Cricket / Fourth Test: England led fron despair to distinction: Atherton's captaincy deserves its due for repaining broken spirits. Tony Cozier reports from Bridgetown

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The Independent Online
CREDIT where credit is due and it has seldom been more deservedly due than to the England leadership after this remarkable Test match.

When Mike Atherton sat in the dressing-room at the Queen's Park Oval a fortnight ago, his face ashen with shock and disappointment, and honestly conceded that he had spent the worst hour of his life on the previous afternoon as England tumbled towards their 46 all out, it was impossible to see how the tourists could avoid yet another 5-0 shellacking at the hands of the West Indies.

They had not only been beaten for the third successive time in the series but had been utterly humiliated in the eyes of the sporting world. Not only their youthful captain would have had that hollow feeling of despair. His players, the hardened correspondents in the press box who had been through it all before and the hundreds of England supporters on hand had also been stunned into stupified silence.

Every team have had to endure it, if not quite as consistently as England of late. West Indians still recoil at disturbing memories of their 5-1 thrashing by Lillee and Thomson, the Chappell brothers and other ruthless Australians in 1975-76. By the last couple of Tests everyone was playing as if in a trance, simply waiting for the torture to be over so they could get back to the sanctuary of family and friends.

England's Easter weekend debacle in Grenada, where they meekly surrendered to the West Indies 2nd XI, seemed only to confirm that their spirit had been irreparably broken. Their hordes of holiday-making fans, flooding in to Grantley Adams airport by the planeload, might have wondered just what new disaster they had paid their money to witness. That the venue was Kensington Oval, where no invader had managed to overthrow the West Indies in 59 years, must have heightened the pessimism.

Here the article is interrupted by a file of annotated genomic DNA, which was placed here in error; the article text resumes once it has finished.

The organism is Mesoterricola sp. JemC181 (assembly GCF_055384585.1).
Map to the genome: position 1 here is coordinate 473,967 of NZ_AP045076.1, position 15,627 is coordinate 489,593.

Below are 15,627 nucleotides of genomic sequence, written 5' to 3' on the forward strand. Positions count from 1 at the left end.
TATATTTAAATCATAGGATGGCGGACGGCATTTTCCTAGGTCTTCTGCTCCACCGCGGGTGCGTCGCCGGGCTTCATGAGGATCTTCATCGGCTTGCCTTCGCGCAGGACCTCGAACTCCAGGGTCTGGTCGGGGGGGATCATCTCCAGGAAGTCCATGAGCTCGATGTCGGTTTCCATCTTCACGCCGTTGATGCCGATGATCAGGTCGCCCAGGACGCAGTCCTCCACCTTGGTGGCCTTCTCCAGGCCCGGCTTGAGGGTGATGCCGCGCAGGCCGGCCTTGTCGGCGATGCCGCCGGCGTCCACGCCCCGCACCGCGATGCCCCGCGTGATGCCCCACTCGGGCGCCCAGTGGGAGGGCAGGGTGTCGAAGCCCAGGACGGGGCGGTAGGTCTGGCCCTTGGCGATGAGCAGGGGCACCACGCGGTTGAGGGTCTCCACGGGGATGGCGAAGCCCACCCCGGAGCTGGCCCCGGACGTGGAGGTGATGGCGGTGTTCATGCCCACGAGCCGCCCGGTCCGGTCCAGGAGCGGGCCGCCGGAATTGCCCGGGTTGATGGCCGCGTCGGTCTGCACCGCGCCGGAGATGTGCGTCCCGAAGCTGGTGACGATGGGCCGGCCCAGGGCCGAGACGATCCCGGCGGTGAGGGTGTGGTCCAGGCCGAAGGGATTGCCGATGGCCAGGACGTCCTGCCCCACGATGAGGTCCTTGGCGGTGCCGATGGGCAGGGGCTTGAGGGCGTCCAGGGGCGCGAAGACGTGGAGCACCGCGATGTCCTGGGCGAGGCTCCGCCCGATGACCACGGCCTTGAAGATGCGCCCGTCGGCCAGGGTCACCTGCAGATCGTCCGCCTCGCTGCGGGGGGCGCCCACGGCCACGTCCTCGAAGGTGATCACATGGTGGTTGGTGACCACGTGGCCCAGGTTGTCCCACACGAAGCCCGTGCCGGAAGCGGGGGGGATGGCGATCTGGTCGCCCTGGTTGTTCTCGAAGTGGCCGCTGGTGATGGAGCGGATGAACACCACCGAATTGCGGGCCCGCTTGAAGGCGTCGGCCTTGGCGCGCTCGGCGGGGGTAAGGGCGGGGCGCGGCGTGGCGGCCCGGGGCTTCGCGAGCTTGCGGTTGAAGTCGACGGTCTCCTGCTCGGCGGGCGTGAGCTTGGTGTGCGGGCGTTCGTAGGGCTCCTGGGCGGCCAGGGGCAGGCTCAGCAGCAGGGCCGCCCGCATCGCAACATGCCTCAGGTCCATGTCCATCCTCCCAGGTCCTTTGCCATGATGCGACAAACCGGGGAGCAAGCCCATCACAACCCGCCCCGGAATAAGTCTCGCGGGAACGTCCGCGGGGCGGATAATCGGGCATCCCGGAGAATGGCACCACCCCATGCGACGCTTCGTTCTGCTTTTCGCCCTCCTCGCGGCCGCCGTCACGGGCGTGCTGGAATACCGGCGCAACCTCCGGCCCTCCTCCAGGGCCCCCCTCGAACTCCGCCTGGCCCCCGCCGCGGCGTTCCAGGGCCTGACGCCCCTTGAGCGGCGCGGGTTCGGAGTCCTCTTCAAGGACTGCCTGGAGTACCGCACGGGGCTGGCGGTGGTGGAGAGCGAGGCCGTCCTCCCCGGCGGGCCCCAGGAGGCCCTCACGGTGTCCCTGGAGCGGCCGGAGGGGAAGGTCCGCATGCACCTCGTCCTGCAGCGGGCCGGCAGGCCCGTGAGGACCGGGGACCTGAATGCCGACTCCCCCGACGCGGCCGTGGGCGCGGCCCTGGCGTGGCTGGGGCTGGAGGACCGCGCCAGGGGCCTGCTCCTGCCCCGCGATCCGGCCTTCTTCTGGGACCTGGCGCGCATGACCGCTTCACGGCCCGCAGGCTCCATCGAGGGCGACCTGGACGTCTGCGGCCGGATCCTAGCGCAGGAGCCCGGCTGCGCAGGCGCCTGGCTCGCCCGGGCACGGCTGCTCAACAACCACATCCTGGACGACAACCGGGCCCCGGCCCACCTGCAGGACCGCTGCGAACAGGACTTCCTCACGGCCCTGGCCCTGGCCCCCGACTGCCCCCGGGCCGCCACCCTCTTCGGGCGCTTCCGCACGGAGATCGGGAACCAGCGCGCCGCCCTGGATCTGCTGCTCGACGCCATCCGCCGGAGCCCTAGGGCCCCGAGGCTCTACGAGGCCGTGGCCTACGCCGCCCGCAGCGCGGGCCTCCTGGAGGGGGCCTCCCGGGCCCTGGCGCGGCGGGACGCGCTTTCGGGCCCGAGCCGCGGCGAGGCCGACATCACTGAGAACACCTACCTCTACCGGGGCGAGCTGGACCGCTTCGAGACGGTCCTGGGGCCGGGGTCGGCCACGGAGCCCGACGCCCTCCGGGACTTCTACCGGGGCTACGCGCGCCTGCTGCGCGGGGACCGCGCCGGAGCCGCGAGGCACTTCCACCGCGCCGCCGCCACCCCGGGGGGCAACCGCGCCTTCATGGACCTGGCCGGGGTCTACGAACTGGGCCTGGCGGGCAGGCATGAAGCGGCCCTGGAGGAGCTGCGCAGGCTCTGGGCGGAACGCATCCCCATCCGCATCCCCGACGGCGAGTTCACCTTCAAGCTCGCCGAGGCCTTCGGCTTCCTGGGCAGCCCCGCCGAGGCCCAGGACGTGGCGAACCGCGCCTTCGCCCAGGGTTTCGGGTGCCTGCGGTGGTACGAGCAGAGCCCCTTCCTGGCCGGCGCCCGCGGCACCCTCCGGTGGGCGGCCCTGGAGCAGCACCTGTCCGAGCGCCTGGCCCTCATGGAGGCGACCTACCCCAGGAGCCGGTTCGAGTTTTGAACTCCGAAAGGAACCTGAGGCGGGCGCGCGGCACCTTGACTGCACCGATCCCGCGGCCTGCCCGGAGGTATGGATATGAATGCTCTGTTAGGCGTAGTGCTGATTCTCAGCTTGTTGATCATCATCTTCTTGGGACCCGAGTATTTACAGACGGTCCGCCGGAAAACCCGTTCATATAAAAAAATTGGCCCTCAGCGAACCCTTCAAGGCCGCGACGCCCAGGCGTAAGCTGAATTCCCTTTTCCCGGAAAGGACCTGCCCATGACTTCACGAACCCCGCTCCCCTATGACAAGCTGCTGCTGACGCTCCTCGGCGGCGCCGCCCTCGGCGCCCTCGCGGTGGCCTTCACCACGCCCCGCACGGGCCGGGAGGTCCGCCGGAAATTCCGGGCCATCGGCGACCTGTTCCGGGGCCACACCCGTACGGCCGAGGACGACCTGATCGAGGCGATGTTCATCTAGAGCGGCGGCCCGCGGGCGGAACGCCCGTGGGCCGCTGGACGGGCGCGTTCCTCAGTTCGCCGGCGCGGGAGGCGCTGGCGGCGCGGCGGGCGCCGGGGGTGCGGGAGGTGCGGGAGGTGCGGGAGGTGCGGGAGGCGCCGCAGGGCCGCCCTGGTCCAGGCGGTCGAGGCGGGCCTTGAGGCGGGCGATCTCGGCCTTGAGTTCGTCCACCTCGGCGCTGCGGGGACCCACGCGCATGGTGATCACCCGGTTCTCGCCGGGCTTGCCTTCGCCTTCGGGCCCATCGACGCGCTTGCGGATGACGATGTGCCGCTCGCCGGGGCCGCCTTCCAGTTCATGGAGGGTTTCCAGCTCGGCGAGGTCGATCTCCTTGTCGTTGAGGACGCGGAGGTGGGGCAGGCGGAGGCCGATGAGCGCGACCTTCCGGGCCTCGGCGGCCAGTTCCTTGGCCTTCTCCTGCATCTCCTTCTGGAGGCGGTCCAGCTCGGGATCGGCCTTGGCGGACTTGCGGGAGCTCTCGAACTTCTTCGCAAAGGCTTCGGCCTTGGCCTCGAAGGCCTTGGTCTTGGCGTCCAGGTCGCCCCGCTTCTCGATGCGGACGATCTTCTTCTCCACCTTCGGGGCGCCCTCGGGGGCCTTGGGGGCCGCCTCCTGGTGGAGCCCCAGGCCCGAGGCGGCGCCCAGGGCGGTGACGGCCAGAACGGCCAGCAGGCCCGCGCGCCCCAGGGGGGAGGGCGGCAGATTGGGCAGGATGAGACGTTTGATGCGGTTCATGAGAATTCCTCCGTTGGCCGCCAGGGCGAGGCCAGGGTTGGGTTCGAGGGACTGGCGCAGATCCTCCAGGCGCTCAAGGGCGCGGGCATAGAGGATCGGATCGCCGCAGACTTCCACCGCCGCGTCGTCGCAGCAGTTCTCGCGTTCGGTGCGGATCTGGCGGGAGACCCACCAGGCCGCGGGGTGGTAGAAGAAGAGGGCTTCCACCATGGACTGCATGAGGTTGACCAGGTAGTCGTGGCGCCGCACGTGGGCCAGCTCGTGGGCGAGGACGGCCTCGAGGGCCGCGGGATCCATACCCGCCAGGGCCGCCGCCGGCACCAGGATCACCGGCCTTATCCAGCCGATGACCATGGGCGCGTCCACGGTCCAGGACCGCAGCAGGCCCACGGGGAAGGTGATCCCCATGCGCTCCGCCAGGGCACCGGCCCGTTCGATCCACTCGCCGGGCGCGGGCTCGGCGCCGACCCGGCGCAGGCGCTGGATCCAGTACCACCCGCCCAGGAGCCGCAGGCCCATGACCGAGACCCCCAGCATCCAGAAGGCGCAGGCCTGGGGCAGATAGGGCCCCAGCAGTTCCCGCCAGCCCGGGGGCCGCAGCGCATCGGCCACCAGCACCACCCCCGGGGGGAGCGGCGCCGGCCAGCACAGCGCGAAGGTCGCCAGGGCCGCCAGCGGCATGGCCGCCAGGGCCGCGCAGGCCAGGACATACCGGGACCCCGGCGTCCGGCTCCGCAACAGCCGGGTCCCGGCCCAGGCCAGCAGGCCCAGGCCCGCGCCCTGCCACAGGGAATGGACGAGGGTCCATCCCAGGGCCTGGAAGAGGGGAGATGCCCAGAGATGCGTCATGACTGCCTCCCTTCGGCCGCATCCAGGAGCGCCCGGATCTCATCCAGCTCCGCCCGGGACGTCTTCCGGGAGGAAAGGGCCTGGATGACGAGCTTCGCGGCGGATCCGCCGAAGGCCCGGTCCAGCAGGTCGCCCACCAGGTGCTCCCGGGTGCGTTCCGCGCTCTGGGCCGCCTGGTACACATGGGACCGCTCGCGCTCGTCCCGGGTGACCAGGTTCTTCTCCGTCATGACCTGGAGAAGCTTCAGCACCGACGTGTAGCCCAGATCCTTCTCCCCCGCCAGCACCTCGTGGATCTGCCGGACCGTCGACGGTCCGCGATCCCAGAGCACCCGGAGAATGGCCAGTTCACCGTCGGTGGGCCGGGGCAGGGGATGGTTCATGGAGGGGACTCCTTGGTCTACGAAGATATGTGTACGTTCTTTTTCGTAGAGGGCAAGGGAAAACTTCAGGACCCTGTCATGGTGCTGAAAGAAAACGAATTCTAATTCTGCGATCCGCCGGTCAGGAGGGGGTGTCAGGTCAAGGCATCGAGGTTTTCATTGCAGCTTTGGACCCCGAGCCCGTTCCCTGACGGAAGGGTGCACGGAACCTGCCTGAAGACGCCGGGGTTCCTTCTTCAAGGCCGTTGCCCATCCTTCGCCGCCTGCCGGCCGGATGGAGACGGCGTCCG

The astonishing revival could be attributed to several factors. The players were clearly lifted by the visible and vocal presence of their countrymen who filled half the ground, waving their flags, chanting their songs and hailing every unexpected triumph, just as the West Indies themselves used to be by their kith and kin who made the Test at London's Oval virtually a home match.

Richie Richardson's decision to bowl first provided England with an ideal surface on which to repair broken hearts and Atherton and his deputy Alec Stewart made the most of it with their opening stand of 171 on the first day. From that point England were on the mend.

Yet such a recovery could not have been possible without the inspiration of the leadership - Atherton, Stewart, Keith Fletcher and MJK Smith. In this regard the fact that they were in command of a group of keen young players, all fighting for their professional lives and with everything to play for, was probably an advantage. Men of experience who had been through it all before might have been inclined to more readily accept the inevitable, not to believe that something could be salvaged from the wreckage of Port of Spain.

And it should not for one moment be believed that the West Indies approached this Test with anything less than full commitment because they had already secured the series. Defeat is not comfortably countenanced by West Indian people, particularly in Barbados where only those in their dotage can recall such a demise.